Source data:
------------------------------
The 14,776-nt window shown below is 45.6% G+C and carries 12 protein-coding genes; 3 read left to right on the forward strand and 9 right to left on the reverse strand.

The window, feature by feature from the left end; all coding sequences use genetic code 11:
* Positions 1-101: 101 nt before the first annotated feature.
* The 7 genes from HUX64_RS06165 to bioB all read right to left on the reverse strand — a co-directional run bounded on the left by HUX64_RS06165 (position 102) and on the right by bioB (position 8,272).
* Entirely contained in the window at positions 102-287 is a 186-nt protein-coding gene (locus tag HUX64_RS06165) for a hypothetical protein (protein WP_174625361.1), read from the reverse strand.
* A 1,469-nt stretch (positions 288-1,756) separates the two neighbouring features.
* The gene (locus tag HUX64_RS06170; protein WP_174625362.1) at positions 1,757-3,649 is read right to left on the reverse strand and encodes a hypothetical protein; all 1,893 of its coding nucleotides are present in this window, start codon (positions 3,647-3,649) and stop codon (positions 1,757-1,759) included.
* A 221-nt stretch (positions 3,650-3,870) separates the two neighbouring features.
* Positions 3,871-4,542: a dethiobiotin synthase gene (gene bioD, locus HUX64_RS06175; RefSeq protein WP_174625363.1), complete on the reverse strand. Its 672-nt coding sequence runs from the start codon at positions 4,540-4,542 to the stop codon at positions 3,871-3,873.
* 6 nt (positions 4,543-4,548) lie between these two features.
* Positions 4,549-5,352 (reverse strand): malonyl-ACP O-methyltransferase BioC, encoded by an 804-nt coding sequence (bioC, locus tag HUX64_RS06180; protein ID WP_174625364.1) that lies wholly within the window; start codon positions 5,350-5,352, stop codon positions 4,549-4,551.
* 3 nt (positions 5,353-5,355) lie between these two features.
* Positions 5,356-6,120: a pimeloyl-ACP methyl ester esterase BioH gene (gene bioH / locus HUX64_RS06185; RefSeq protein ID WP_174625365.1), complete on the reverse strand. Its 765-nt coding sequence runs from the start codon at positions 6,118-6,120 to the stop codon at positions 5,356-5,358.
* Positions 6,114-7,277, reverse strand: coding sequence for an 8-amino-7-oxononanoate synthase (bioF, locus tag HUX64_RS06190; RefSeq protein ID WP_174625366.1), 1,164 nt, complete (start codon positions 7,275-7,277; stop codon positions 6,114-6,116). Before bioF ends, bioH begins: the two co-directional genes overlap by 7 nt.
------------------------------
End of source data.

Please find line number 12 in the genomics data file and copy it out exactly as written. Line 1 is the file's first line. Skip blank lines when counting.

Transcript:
* 3 nt (positions 5,353-5,355) lie between these two features.